The sky depicted in Munch’s The Scream has a remarkable similarity to the patterns and colors seen in a display of nacreous clouds (Fikke et al. 2017). Such clouds are observed on rare occasions during cold winter months in the southern part of Norway, where the meteorological conditions are conducive to their formation. Edvard Munch was prone to spend time outdoors, and many of his artworks include depictions of skies and country scenes. Previous researchers have suggested that Munch may have seen a volcanic sunset due to Krakatau and painted the sky in The Scream based on a memory of that event, but the recent article by Fikke et al. (2017) suggests the painting may have been inspired by a sighting of nacreous clouds. There appears to be little definitive evidence of exactly what the event was, if any, that inspired Munch to paint the sky in that way. Although he wrote a commentary stating it was an actual observation that inspired him, it is known that Munch was prone to include prose with his art, sometimes after he had painted the work. Munch is also known to have been a poor chronicler of his work, and there are even suggestions that he dated work much later than he actually painted it. This lack of factual evidence makes conclusions concerning his motivation rather difficult. Thus, an interpretation that the painting was inspired by a volcanic sunset or motivated by his mental state cannot be ruled out. Instead, here we provide support to an alternative hypothesis for Munch’s sky based on the similarity of the painted image with photographs of nacreous cloud displays. Munch had ample opportunity to observe nacreous clouds and they were noted (but not depicted) in records during the period 1883–1910, during which it is believed Munch painted several versions of The Scream.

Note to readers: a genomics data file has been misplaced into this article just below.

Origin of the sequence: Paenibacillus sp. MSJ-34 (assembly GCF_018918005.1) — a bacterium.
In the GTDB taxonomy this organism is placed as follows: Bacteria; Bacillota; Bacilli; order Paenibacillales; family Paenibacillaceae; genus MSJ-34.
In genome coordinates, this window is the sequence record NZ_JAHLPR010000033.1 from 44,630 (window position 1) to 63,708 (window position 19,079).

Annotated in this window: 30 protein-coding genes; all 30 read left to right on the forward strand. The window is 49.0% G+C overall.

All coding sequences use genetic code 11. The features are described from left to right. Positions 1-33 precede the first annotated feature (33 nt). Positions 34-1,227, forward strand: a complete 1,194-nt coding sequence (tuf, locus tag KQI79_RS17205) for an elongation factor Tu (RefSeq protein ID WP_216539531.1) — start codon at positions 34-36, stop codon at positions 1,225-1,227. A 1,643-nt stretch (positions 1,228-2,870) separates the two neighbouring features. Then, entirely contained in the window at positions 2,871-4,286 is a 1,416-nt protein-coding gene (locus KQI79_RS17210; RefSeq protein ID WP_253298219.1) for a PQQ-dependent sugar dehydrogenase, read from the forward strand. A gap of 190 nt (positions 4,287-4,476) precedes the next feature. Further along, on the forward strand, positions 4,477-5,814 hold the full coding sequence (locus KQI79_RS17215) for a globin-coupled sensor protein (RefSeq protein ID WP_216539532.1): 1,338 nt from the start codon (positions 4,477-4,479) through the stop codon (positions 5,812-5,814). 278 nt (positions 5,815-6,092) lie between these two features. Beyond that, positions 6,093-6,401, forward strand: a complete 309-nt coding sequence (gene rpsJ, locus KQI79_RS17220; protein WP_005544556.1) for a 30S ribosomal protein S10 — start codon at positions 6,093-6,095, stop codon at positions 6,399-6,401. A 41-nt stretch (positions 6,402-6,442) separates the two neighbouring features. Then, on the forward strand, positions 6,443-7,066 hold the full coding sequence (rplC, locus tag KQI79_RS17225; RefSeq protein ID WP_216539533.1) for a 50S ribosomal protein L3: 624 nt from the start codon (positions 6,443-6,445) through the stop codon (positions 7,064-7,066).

The color analysis presented attempts to add some quantitative assessment of the color patterns and spectral content of The Scream compared with photographs of volcanic sunsets, nonvolcanic sunsets, and nacreous clouds. While we readily admit that the interpretation of color in art and in photographs is problematic, there are at least indications that the color variations and order of the RGB color components in The Scream better match those of a nacreous cloud display than a cloudless volcanic sunset. Similar suggestions regarding the wavelike features were made by Fikke et al. (2017). Finally, if Munch did indeed observe and then paint the sky in The Scream based on a nacreous cloud display, then this in all likelihood would represent the first graphical depiction of a type of cloud largely unknown to meteorology at the time. In this context, this hypothesis will be relevant to those interested in clouds and in historical aspects of the development of cloud science in meteorology.
F.P. is grateful to the staff and curators of the Munch Museum and the National Gallery of Norway for helpful conversations. A.R. is supported by NSF Grant AGS-1430051. Charlotte Elliston (Science Museum, London) is thanked for her help with access to the Blythe House collection of Ascroft’s Krakatau sketches and for providing very useful advice on the catalogs. Captain Klaus Sievers (Lufthansa) is thanked for providing his photographs of volcanic sunsets.
Referred to as “prose poetry” (see Guleng 2011, p.137).
F.P. has observed them from southern Norway on four separate occasions during 2008–14.